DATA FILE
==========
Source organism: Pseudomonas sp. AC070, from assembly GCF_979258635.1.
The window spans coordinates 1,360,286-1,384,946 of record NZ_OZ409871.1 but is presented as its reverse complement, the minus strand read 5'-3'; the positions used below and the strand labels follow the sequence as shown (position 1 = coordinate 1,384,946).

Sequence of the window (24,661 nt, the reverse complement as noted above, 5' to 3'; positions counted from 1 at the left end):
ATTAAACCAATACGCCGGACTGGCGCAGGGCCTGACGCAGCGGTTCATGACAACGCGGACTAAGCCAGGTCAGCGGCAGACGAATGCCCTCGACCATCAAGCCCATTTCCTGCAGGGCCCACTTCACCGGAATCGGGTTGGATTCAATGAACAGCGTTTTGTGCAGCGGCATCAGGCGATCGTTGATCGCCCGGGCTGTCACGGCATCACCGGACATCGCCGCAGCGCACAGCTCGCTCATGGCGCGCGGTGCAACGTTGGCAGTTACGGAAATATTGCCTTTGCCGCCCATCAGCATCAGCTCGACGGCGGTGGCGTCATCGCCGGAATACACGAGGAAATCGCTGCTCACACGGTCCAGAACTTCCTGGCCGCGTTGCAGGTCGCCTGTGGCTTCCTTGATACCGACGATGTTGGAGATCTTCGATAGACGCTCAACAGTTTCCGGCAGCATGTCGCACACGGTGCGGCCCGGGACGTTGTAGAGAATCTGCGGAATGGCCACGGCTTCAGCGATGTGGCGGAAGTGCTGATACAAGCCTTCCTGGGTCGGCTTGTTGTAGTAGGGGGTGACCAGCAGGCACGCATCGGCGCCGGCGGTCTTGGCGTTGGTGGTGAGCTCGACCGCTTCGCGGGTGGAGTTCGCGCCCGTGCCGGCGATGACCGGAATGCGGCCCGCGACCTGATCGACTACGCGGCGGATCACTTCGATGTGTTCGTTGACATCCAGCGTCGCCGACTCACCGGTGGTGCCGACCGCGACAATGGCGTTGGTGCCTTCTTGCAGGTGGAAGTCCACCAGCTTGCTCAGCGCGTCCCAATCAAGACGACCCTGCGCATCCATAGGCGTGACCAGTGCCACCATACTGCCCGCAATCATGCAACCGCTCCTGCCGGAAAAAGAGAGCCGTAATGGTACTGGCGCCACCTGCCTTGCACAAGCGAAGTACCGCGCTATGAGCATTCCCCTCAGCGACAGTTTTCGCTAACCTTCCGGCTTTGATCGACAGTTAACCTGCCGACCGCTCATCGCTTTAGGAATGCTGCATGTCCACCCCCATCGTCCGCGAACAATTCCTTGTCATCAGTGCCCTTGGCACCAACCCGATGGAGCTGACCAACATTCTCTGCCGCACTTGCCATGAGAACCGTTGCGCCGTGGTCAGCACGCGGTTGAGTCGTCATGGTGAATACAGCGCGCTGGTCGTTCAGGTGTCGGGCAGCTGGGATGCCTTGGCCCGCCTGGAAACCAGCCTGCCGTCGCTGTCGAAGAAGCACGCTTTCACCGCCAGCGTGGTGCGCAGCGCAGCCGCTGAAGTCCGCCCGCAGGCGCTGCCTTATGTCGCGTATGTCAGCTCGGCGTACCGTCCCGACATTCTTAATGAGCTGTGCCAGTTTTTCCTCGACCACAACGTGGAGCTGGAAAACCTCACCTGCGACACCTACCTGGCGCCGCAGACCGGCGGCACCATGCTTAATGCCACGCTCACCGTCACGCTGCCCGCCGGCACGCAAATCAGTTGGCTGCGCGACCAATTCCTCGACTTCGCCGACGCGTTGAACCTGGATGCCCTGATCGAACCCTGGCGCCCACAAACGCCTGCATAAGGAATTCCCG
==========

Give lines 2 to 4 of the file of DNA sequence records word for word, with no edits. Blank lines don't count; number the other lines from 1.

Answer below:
The window spans coordinates 1,360,286-1,384,946 of record NZ_OZ409871.1 but is presented as its reverse complement, the minus strand read 5'-3'; the positions used below and the strand labels follow the sequence as shown (position 1 = coordinate 1,384,946).

Sequence of the window (24,661 nt, the reverse complement as noted above, 5' to 3'; positions counted from 1 at the left end):
ATTAAACCAATACGCCGGACTGGCGCAGGGCCTGACGCAGCGGTTCATGACAACGCGGACTAAGCCAGGTCAGCGGCAGACGAATGCCCTCGACCATCAAGCCCATTTCCTGCAGGGCCCACTTCACCGGAATCGGGTTGGATTCAATGAACAGCGTTTTGTGCAGCGGCATCAGGCGATCGTTGATCGCCCGGGCTGTCACGGCATCACCGGACATCGCCGCAGCGCACAGCTCGCTCATGGCGCGCGGTGCAACGTTGGCAGTTACGGAAATATTGCCTTTGCCGCCCATCAGCATCAGCTCGACGGCGGTGGCGTCATCGCCGGAATACACGAGGAAATCGCTGCTCACACGGTCCAGAACTTCCTGGCCGCGTTGCAGGTCGCCTGTGGCTTCCTTGATACCGACGATGTTGGAGATCTTCGATAGACGCTCAACAGTTTCCGGCAGCATGTCGCACACGGTGCGGCCCGGGACGTTGTAGAGAATCTGCGGAATGGCCACGGCTTCAGCGATGTGGCGGAAGTGCTGATACAAGCCTTCCTGGGTCGGCTTGTTGTAGTAGGGGGTGACCAGCAGGCACGCATCGGCGCCGGCGGTCTTGGCGTTGGTGGTGAGCTCGACCGCTTCGCGGGTGGAGTTCGCGCCCGTGCCGGCGATGACCGGAATGCGGCCCGCGACCTGATCGACTACGCGGCGGATCACTTCGATGTGTTCGTTGACATCCAGCGTCGCCGACTCACCGGTGGTGCCGACCGCGACAATGGCGTTGGTGCCTTCTTGCAGGTGGAAGTCCACCAGCTTGCTCAGCGCGTCCCAATCAAGACGACCCTGCGCATCCATAGGCGTGACCAGTGCCACCATACTGCCCGCAATCATGCAACCGCTCCTGCCGGAAAAAGAGAGCCGTAATGGTACTGGCGCCACCTGCCTTGCACAAGCGAAGTACCGCGCTATGAGCATTCCCCTCAGCGACAGTTTTCGCTAACCTTCCGGCTTTGATCGACAGTTAACCTGCCGACCGCTCATCGCTTTAGGAATGCTGCATGTCCACCCCCATCGTCCGCGAACAATTCCTTGTCATCAGTGCCCTTGGCACCAACCCGATGGAGCTGACCAACATTCTCTGCCGCACTTGCCATGAGAACCGTTGCGCCGTGGTCAGCACGCGGTTGAGTCGTCATGGTGAATACAGCGCGCTGGTCGTTCAGGTGTCGGGCAGCTGGGATGCCTTGGCCCGCCTGGAAACCAGCCTGCCGTCGCTGTCGAAGAAGCACGCTTTCACCGCCAGCGTGGTGCGCAGCGCAGCCGCTGAAGTCCGCCCGCAGGCGCTGCCTTATGTCGCGTATGTCAGCTCGGCGTACCGTCCCGACATTCTTAATGAGCTGTGCCAGTTTTTCCTCGACCACAACGTGGAGCTGGAAAACCTCACCTGCGACACCTACCTGGCGCCGCAGACCGGCGGCACCATGCTTAATGCCACGCTCACCGTCACGCTGCCCGCCGGCACGCAAATCAGTTGGCTGCGCGACCAATTCCTCGACTTCGCCGACGCGTTGAACCTGGATGCCCTGATCGAACCCTGGCGCCCACAAACGCCTGCATAAGGAATTCCCG